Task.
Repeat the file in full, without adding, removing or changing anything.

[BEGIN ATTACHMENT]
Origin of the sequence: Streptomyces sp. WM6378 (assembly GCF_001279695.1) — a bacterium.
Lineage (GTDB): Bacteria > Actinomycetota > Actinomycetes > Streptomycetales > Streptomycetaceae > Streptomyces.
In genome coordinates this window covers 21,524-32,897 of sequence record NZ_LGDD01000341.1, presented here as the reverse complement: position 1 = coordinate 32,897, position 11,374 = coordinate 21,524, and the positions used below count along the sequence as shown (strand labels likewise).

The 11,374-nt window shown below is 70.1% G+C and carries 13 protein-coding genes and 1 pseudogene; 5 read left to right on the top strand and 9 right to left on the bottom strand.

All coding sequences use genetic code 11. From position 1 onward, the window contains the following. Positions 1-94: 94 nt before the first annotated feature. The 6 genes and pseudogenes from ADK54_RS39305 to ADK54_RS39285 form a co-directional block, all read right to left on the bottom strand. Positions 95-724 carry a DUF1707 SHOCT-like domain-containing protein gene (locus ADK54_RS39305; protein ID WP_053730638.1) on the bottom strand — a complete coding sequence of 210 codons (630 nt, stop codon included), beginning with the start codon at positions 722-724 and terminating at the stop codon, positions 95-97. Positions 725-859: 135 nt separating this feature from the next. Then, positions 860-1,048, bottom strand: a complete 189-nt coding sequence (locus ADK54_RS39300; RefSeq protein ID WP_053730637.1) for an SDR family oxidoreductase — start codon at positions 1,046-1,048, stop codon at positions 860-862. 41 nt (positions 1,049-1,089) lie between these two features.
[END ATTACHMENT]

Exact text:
Origin of the sequence: Streptomyces sp. WM6378 (assembly GCF_001279695.1) — a bacterium.
Lineage (GTDB): Bacteria > Actinomycetota > Actinomycetes > Streptomycetales > Streptomycetaceae > Streptomyces.
In genome coordinates this window covers 21,524-32,897 of sequence record NZ_LGDD01000341.1, presented here as the reverse complement: position 1 = coordinate 32,897, position 11,374 = coordinate 21,524, and the positions used below count along the sequence as shown (strand labels likewise).

The 11,374-nt window shown below is 70.1% G+C and carries 13 protein-coding genes and 1 pseudogene; 5 read left to right on the top strand and 9 right to left on the bottom strand.

All coding sequences use genetic code 11. From position 1 onward, the window contains the following. Positions 1-94: 94 nt before the first annotated feature. The 6 genes and pseudogenes from ADK54_RS39305 to ADK54_RS39285 form a co-directional block, all read right to left on the bottom strand. Positions 95-724 carry a DUF1707 SHOCT-like domain-containing protein gene (locus ADK54_RS39305; protein ID WP_053730638.1) on the bottom strand — a complete coding sequence of 210 codons (630 nt, stop codon included), beginning with the start codon at positions 722-724 and terminating at the stop codon, positions 95-97. Positions 725-859: 135 nt separating this feature from the next. Then, positions 860-1,048, bottom strand: a complete 189-nt coding sequence (locus ADK54_RS39300; RefSeq protein ID WP_053730637.1) for an SDR family oxidoreductase — start codon at positions 1,046-1,048, stop codon at positions 860-862. 41 nt (positions 1,049-1,089) lie between these two features.